I’m sitting in a quiet hotel room. I woke up on my own, took a long shower. There were no little feet, no knocks at the door, no early morning bursts of energy that are just a little too much before that first cup of coffee. It was quiet and peaceful, words that don’t generally describe my life on any given day during this season. Time away is a much-needed blessing. One I find myself longing for often and should probably schedule more regularly.
But the irony of the blessing is that I suddenly find myself thinking it’s a little too quiet.
My life doesn’t always feel like a blessing when I’m in it. I feel pulled in a million directions – the to-do list piles up alongside the laundry, requests to play feel burdensome, and whining becomes the straw that’s going to break this mother’s back. So I long for peace and quiet. I bask in the rare opportunities to run an errand alone, to linger in the shower while my husband does breakfast with the kids, to read just one more page. And in my heart a song begins to form: My hope is built on nothing less than a clean house filled with peace and quiet.
What idolatry and ingratitude! And what excuses I make to justify them. I am 9 months pregnant, after all. It’s been a stressful year or two. I haven’t had good time with Jesus. I haven’t had good time with my husband. My kids really are being whiney. The to-do list really is overwhelming.The laundry monster really is threatening to eat me.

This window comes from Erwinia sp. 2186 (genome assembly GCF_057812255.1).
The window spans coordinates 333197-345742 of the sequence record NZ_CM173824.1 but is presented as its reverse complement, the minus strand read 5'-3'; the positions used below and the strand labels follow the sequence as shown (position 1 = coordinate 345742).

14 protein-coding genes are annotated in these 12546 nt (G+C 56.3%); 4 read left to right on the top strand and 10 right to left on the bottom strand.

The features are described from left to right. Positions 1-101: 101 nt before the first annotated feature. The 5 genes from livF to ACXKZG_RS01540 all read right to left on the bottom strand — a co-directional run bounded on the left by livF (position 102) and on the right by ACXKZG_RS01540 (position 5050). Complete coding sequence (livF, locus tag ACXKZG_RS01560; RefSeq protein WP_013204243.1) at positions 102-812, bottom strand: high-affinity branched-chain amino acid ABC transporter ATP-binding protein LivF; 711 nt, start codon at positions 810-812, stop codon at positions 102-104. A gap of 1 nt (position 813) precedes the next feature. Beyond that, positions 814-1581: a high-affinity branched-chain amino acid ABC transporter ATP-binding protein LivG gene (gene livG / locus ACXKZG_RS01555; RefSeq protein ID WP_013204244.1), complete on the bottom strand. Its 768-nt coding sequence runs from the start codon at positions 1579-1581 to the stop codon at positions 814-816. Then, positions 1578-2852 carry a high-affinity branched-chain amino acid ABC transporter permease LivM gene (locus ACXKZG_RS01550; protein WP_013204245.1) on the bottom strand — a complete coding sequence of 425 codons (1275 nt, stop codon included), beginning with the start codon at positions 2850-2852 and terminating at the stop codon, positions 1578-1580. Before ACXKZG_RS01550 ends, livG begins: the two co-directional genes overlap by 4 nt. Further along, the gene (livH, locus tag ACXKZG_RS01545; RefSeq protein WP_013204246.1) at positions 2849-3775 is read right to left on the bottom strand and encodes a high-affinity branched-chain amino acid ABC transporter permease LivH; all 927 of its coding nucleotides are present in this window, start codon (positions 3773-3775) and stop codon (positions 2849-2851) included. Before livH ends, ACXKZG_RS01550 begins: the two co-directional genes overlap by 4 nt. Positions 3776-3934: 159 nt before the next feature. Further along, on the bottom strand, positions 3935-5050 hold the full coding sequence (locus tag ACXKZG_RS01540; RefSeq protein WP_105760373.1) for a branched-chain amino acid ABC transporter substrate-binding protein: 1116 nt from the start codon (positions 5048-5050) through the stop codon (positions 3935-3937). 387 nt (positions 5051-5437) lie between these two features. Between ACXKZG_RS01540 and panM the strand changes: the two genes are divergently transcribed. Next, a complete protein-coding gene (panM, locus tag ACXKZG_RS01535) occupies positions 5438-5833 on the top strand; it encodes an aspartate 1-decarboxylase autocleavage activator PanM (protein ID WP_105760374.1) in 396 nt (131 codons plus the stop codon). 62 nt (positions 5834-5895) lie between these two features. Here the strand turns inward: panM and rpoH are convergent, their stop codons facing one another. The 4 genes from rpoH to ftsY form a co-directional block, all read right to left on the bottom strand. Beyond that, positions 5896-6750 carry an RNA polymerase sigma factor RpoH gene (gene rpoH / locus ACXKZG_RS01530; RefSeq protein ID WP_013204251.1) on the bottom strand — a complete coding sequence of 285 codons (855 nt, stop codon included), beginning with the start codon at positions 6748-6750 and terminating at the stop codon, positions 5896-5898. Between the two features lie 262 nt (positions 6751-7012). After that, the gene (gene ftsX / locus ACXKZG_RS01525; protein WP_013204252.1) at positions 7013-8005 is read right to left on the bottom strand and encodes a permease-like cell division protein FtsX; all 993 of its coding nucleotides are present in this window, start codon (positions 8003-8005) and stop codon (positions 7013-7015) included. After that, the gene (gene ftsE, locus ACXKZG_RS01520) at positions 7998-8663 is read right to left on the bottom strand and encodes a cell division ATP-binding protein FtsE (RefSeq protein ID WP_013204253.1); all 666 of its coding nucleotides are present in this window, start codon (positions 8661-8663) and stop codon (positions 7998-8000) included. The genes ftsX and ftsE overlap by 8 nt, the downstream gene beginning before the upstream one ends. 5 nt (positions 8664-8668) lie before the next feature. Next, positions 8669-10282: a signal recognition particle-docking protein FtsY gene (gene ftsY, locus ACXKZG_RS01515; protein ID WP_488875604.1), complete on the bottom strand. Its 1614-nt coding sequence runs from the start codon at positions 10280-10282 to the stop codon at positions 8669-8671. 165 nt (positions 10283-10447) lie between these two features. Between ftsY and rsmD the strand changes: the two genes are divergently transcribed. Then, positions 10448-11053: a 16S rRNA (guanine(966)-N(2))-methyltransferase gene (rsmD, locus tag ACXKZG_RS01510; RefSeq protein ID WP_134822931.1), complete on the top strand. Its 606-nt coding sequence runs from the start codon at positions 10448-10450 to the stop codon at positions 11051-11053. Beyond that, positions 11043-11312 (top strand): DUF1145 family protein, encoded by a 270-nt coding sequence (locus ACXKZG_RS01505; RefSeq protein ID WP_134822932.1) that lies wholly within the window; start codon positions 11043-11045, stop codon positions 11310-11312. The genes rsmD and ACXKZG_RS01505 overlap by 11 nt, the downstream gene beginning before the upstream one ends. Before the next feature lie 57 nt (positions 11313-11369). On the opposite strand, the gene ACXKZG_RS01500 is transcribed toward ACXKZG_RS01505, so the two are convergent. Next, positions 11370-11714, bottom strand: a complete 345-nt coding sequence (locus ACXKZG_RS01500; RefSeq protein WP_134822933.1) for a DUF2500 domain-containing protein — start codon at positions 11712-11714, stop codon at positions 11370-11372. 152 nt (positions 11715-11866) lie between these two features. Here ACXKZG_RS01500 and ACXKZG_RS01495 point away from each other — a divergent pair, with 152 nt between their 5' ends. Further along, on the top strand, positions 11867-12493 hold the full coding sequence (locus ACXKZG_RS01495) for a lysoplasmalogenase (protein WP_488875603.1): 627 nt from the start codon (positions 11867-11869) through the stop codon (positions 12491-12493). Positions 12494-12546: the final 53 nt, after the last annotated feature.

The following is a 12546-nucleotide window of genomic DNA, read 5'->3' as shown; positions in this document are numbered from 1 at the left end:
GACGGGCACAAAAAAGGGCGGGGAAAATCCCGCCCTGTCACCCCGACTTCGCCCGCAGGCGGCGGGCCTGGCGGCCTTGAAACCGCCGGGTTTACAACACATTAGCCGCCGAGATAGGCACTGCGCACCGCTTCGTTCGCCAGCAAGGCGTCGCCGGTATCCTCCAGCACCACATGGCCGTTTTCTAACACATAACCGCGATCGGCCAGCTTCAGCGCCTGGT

It’s not that I want to wish them away. But I do long for a break from the demands and the noise and the mess. And God graciously granted my request through good friends and a priceline hotel deal.
Don’t misunderstand me – it has been gloriously peaceful and quiet. I had uninterrupted conversation with a friend and slept until I wanted and I’m sitting here writing an entire blog post without Adrienne in my lap trying to color everything on my desk. Alone time is wonderful and necessary and good.
But what I’m thankful for in the midst of the quiet is this gentle reminder: so are little feet.
The little feet in my life are among my greatest blessings. I have people. My people. And the opportunity to lay down my life for them is one I ought to praise God for rather than resent. Because when I set out to find my life, I find that I have lost it. But when I lose my life for the sake of Christ, it turns out that I find it.
I’m going to linger over some coffee. Have another uninterrupted conversation or two. Run a few peaceful errands. But as I do I am thankful for the conviction of my sin. I am thankful for grace that is sufficient to cover my ingratitude and discontentment – grace that is continuing to work in me and change me to be more like Christ. And I am thankful for the reminder that God’s gifts are good, even when they require more of me than I think I have to give.
My hope is built on nothing less than Jesus’ blood and righteousness.